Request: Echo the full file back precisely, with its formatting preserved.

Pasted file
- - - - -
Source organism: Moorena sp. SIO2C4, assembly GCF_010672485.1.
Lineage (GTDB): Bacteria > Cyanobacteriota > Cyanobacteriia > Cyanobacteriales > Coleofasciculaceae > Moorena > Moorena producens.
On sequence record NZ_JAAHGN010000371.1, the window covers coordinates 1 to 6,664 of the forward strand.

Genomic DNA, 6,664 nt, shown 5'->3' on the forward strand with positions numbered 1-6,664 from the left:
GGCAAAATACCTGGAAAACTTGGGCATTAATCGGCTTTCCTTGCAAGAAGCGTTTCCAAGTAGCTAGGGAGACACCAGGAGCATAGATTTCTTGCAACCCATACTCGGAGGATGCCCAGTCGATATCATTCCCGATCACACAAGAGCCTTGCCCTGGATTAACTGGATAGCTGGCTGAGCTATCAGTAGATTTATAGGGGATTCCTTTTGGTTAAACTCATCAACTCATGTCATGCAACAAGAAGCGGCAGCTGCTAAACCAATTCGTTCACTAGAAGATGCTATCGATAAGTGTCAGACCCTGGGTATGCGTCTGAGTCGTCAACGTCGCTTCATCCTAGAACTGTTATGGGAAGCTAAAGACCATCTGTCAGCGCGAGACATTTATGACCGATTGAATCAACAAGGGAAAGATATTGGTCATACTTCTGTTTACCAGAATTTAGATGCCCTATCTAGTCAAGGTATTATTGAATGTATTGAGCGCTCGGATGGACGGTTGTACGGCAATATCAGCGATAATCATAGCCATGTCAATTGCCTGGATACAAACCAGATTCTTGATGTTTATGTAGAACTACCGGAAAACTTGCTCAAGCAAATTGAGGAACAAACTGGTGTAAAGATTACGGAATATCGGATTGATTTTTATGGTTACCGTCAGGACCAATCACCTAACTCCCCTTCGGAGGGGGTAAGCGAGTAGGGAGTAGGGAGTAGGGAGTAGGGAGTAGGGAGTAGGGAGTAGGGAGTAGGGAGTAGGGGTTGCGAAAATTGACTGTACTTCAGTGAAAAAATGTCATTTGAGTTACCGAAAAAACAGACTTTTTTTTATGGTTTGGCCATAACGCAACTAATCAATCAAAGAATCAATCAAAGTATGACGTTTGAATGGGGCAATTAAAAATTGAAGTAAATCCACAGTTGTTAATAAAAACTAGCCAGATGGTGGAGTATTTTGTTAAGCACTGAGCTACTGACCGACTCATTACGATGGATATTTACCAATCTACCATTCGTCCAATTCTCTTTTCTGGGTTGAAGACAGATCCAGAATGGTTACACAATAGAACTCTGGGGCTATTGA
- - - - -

Source organism: Moorena sp. SIO2C4, assembly GCF_010672485.1.
Lineage (GTDB): Bacteria > Cyanobacteriota > Cyanobacteriia > Cyanobacteriales > Coleofasciculaceae > Moorena > Moorena producens.
On sequence record NZ_JAAHGN010000371.1, the window covers coordinates 1 to 6,664 of the forward strand.

Genomic DNA, 6,664 nt, shown 5'->3' on the forward strand with positions numbered 1-6,664 from the left:
GGCAAAATACCTGGAAAACTTGGGCATTAATCGGCTTTCCTTGCAAGAAGCGTTTCCAAGTAGCTAGGGAGACACCAGGAGCATAGATTTCTTGCAACCCATACTCGGAGGATGCCCAGTCGATATCATTCCCGATCACACAAGAGCCTTGCCCTGGATTAACTGGATAGCTGGCTGAGCTATCAGTAGATTTATAGGGGATTCCTTTTGGTTAAACTCATCAACTCATGTCATGCAACAAGAAGCGGCAGCTGCTAAACCAATTCGTTCACTAGAAGATGCTATCGATAAGTGTCAGACCCTGGGTATGCGTCTGAGTCGTCAACGTCGCTTCATCCTAGAACTGTTATGGGAAGCTAAAGACCATCTGTCAGCGCGAGACATTTATGACCGATTGAATCAACAAGGGAAAGATATTGGTCATACTTCTGTTTACCAGAATTTAGATGCCCTATCTAGTCAAGGTATTATTGAATGTATTGAGCGCTCGGATGGACGGTTGTACGGCAATATCAGCGATAATCATAGCCATGTCAATTGCCTGGATACAAACCAGATTCTTGATGTTTATGTAGAACTACCGGAAAACTTGCTCAAGCAAATTGAGGAACAAACTGGTGTAAAGATTACGGAATATCGGATTGATTTTTATGGTTACCGTCAGGACCAATCACCTAACTCCCCTTCGGAGGGGGTAAGCGAGTAGGGAGTAGGGAGTAGGGAGTAGGGAGTAGGGAGTAGGGAGTAGGGAGTAGGGAGTAGGGGTTGCGAAAATTGACTGTACTTCAGTGAAAAAATGTCATTTGAGTTACCGAAAAAACAGACTTTTTTTTATGGTTTGGCCATAACGCAACTAATCAATCAAAGAATCAATCAAAGTATGACGTTTGAATGGGGCAATTAAAAATTGAAGTAAATCCACAGTTGTTAATAAAAACTAGCCAGATGGTGGAGTATTTTGTTAAGCACTGAGCTACTGACCGACTCATTACGATGGATATTTACCAATCTACCATTCGTCCAATTCTCTTTTCTGGGTTGAAGACAGATCCAGAATGGTTACACAATAGAACTCTGGGGCTATTGA